Currently the two concepts of storing package instances (cabal store) and selecting package instances for building (environment) are conflated into a PackageDB. Sandboxes are used as a workaround to create multiple different environments. But they also create multiple places to store installed packages. The disadvantages of this are disk usage, compilation time and one might lose the overview. Also if the multi-instance restriction is not lifted sandboxes will eventually suffer from the same unintended breakage of packages as non-sandboxed PackageDBs. There should be a separation between the set of all installed packages called the cabal store and a subset of these called an environment. While the cabal store can contain multiple instances of the same package version an environment needs to be consistent. An environment is consistent if for every package version it contains only one instance of that package version.

Avoiding rebuilding a package

Building a package is a function that maps a build configuration to a built package. Installing a package should mean memoizing this function to avoid rebuilding this package if possible. Currently only a small part of the configuration of an installed package is stored and only this small part can be used to determine if it is valid to depend upon a certain installed package. For example it is not tracked if a package was built with profiling support. We could enrich the InstalledPackageInfo with a lot of information about the package configuration. Or we could hash the package configuration and only add this hash to the InstalledPackageInfo.

The cabal hash

We hash the build configuration of a package that is to be built. cabal-install uses this hash to check if a package is already installed.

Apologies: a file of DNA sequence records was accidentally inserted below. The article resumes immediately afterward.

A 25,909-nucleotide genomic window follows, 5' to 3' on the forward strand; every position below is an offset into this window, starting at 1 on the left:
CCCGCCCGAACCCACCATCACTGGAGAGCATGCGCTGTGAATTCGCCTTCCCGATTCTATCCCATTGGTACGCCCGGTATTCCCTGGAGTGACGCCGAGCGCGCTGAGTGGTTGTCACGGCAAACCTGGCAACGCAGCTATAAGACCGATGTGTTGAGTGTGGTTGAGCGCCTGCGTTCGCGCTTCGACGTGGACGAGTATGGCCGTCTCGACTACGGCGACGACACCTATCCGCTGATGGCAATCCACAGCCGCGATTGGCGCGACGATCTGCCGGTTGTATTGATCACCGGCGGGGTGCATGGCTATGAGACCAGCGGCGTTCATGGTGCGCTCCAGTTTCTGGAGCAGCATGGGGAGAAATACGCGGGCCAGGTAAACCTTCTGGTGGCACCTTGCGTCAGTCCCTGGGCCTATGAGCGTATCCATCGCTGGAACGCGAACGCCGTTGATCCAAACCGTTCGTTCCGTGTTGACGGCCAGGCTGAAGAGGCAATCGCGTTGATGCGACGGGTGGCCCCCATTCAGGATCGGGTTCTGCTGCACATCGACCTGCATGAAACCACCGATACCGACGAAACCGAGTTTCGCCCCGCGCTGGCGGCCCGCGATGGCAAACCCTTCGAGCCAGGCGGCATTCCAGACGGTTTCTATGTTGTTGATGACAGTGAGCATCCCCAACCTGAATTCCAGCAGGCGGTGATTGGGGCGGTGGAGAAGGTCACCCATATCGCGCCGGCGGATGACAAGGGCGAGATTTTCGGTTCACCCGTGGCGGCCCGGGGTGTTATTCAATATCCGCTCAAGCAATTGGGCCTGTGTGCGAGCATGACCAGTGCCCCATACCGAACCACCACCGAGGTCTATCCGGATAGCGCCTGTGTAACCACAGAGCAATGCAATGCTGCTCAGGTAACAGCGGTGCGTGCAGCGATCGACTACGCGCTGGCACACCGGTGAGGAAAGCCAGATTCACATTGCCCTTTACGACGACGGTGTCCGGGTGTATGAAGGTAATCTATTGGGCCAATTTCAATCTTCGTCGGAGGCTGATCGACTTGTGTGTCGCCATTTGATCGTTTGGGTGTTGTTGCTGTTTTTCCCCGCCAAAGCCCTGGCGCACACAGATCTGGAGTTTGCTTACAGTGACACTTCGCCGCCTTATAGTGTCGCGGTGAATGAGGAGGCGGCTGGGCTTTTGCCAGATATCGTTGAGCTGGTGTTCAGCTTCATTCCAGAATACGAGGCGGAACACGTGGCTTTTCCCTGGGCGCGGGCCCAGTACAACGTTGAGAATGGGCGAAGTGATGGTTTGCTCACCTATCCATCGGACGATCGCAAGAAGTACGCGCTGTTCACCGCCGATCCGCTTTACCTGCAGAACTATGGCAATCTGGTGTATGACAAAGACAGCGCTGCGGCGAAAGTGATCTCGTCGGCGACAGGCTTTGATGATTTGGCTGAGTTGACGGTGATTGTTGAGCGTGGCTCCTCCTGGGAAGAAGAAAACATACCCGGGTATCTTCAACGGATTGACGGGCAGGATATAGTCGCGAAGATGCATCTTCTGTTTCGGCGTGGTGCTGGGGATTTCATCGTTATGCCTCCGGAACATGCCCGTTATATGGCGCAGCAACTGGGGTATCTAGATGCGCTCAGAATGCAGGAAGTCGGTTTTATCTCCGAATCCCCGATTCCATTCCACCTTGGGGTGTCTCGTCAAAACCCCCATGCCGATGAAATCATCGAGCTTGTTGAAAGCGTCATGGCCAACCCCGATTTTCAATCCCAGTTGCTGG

A build configuration consists of the following:

The hashes of all the package instances that are actually used for compilation. This is the environment. It is available in the installedPkgs field of LocalBuildInfo which is available in every step after configuration. It can also be extracted from an InstallPlan after dependency resolution.

The compiler, its version and its arguments and the tools and their version and their arguments. Available from LocalBuildInfo also. More specifically: compiler, withPrograms, withVanillaLib, withProfLib, withSharedLib, withDynExe, withProfExe, withOptimization, withGHCiLib, splitObjs, stripExes. And a lot more. [Like what?]

The source code. This is necessary because if the source code changes the result of compilation changes. For released packages i would assume that the version number uniquely identifies the source code. A hash of the source code should be available from hackage to avoid downloading the source code. For an unreleased package we need to find all the source files that are needed for building it. Including non-haskell source files. One way is to ask a source tarball to be built as if the package was released and then hash all the sources included in that.

Can a dirty install ever have the same hash as a clean install? No, because if it had it would have to use the same source code. But this source code is released so by definition it would be a clean install. Even if the source code was downloaded manually and cabal install was invoked in that directory.

OS dependencies are not taken into account because i think it would be very hard.

Dependency resolution